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If you absolutely knew you were right, and the other guy was wrong, would you offer to make an all out bet with the one who was wrong to see if he would back down?

If you were playing poker and you had a royal flush, would you go all in to bet on it?

From a poker playing angle it probably wouldn’t be a smart move, because the other guy would fold, but that’s what was wanted in this case. For the other guy to admit he wasn’t sure of his facts.  To fold his hand.

That’s what happened in the  debate  between Rick Perry and Mitt Romney.  Rick made a false statement about what Romney had written in his book, and Romney knew it.  Romney offered Rick a sucker bet of $10,000.00.  Rick backed down because he wasn’t that certain of his facts. Rick probably figured he could get away with making the false statement because it might be difficult for someone to fact check it.

There’s a lot of buzz about this issue, even whole websites set up to take advantage of it.  Democrats are jumping up and down with glee over it.  Billboards are being planned, and television ads that highlight what $10,000.00 can buy the average American.

The average American would love to win a sure bet like that.  The average American is making $1.00 bets everyday in hopes they can win at least that amount in the Powerball lotteries.  Sure you’ld offer the bet if you Knew you would win.  Who wouldn’t when we all need the money so badly.

Mr. Romney has more than that amount riding on this Presidential race.  He’s betting his whole future on it, and ours.  I sure hope he wins this one.

 

© Ellen M Story and emariaenterprises, 2011. Unauthorized use and/or duplication of this material without express and written permission from this blog’s author and/or owner is strictly prohibited. Excerpts and links may be used, provided that full and clear credit is given to Ellen M Story and emariaenterprises with appropriate and specific direction to the original content.

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Well, hello again.  It’s been a while since I wrote because I’ve been distracted by a number of other intensive efforts, but I’m back now.  I had some time to peruse the internet today and pursue the sometimes chancy proposition of locating enough information on a candidate to be able to tell if I like his position or not.

It’s a tough time to try to determine who might do the best job for us.  We are going to lose some things.  There is no way around it.  So it’s all about choosing what we lose.  Is it stuff that we can do for ourselves by exercising a little self discipline?  Is it something we can grow into?  Is there a way to transition smoothly without doing too much damage?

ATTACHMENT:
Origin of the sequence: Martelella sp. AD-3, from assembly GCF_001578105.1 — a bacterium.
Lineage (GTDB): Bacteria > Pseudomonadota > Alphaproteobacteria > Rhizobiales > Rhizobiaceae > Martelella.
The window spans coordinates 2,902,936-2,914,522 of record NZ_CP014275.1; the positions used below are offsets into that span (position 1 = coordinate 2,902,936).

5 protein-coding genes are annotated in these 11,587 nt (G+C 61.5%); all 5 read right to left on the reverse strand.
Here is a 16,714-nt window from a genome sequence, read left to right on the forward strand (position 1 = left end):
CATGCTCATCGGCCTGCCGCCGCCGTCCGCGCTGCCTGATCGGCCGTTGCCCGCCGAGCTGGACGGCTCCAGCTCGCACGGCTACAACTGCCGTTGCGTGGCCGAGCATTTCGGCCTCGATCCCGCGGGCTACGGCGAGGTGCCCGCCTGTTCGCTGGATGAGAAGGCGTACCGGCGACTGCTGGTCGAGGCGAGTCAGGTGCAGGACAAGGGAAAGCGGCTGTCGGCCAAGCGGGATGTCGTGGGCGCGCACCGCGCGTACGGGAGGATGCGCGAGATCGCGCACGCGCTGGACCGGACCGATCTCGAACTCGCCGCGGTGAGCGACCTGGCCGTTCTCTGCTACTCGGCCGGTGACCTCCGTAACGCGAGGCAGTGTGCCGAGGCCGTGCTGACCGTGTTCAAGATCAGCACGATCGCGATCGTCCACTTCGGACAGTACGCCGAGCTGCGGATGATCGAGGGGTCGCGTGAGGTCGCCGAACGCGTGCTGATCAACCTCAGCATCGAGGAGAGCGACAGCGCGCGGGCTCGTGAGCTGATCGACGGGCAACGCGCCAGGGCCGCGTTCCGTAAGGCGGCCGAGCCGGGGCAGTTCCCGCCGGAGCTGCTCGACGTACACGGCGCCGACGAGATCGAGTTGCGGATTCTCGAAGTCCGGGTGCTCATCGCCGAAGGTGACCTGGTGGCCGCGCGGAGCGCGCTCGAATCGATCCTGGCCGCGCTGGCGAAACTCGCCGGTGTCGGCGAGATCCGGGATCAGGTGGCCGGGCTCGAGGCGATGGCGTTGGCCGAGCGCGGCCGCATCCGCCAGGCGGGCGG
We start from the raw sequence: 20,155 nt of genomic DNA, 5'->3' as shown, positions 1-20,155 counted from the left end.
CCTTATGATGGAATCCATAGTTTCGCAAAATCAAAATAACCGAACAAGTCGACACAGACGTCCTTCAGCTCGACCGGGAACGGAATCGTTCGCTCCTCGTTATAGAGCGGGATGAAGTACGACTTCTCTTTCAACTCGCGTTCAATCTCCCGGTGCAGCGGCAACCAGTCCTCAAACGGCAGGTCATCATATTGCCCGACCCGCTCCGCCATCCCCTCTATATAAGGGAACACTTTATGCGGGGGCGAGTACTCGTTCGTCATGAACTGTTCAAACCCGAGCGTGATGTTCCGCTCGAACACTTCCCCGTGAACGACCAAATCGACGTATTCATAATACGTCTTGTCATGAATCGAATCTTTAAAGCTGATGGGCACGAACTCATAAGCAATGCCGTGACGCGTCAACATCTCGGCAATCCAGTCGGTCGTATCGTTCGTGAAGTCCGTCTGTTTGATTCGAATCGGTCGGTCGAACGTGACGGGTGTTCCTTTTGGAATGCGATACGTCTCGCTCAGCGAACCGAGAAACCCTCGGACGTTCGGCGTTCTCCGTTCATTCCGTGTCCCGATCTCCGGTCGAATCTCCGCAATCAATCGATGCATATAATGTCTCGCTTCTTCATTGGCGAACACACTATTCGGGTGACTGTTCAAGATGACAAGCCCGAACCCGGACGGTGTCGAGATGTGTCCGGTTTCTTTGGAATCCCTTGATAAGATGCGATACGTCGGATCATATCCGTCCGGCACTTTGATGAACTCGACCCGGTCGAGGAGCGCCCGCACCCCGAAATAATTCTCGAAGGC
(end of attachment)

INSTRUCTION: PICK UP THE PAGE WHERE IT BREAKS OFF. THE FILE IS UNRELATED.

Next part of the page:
There are some things that we really can’t do without, and shouldn’t even try to do without at the Federal level.  A strong standing army is one of the Few things that we are Supposed to have at the Federal level, so downsizing that when the world is in so much turmoil isn’t very sensible.

With some candidates, of course there is enough stuff out there, but they didn’t have what I was looking for.   Ron Paul, for instance, is a very good candidate, and has several stances that I really admire, but his foreign policy smacks of isolationism.  We’ve tried that before when we were even Less connected than we are today.  It really doesn’t work well for anybody.

As for Jon Huntsman…  I like and admire him, and I love his foreign policy (as who shouldn’t), and his Utah business policy has been very good for the state of Utah, so Maybe it would also work for the nation.  Would he be a really good President?  Effective? Why do I have doubts about him?  Not because he’s a Mormon, and Not because he’s not likable.  Maybe it’s because he reminds me of someone else.  If he runs as an Independent candidate, I might have to give him another look. But I don’t think he can carry the Republican party.

So let’s get this out of the way. I don’t trust Newt Gingrich.  Not because he wasn’t constitutional enough (at least at one time), and not because he changed his mind some times, but rather, because he changed his mind about the wrong things.  At least, in my opinion, he did.

I’m not against someone who changes their mind sometimes, if the things one learns along the way seem to warrant it, that’s a Good thing.  I just prefer to see them change their mind in the same direction I would.  Gingrich didn’t do that.  He went the other way too many times.

I will dispense with discussing those candidates who are already on their way out.  Enough said already.  So that leaves me with looking again at Mitt Romney.  What does his platform say now?  Jennifer Robin’s recent post in her Right Turn blog lays it out fairly well (and I didn’t have to sign up on anyone’s site to find out).  I like his rational approach to the problems with Medicaid/Medicare, and his stance on job creation (of course, everyone is For job creation, it’s the methodology that is employed to encourage them that has us all on edge).  Mitt’s strategy to give some power back to the states is a definite plus.  The closer the decisions are to the people they affect, the better the outcome usually is (and if it isn’t, you vote out the state government and get new people).  All down the line, things seemed to click for me.  So, unless Romney’s platform changes radically between now and Election day,  I think I’ll vote for him.

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